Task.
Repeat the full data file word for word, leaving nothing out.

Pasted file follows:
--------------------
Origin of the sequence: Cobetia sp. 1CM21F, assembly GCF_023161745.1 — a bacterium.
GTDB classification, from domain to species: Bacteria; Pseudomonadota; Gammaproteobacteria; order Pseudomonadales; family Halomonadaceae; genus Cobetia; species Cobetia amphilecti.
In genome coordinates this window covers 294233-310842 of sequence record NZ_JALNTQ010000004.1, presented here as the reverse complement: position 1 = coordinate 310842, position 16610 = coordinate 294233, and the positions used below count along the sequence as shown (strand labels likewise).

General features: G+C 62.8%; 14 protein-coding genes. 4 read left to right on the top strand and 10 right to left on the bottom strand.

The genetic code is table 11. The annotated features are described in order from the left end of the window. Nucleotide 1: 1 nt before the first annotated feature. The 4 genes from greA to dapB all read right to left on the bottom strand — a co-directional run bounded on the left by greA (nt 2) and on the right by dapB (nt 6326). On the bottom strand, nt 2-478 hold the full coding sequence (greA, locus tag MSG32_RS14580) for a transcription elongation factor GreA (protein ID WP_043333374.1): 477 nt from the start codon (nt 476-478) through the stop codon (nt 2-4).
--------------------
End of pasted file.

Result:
Origin of the sequence: Cobetia sp. 1CM21F, assembly GCF_023161745.1 — a bacterium.
GTDB classification, from domain to species: Bacteria; Pseudomonadota; Gammaproteobacteria; order Pseudomonadales; family Halomonadaceae; genus Cobetia; species Cobetia amphilecti.
In genome coordinates this window covers 294233-310842 of sequence record NZ_JALNTQ010000004.1, presented here as the reverse complement: position 1 = coordinate 310842, position 16610 = coordinate 294233, and the positions used below count along the sequence as shown (strand labels likewise).

General features: G+C 62.8%; 14 protein-coding genes. 4 read left to right on the top strand and 10 right to left on the bottom strand.

The genetic code is table 11. The annotated features are described in order from the left end of the window. Nucleotide 1: 1 nt before the first annotated feature. The 4 genes from greA to dapB all read right to left on the bottom strand — a co-directional run bounded on the left by greA (nt 2) and on the right by dapB (nt 6326). On the bottom strand, nt 2-478 hold the full coding sequence (greA, locus tag MSG32_RS14580) for a transcription elongation factor GreA (protein ID WP_043333374.1): 477 nt from the start codon (nt 476-478) through the stop codon (nt 2-4).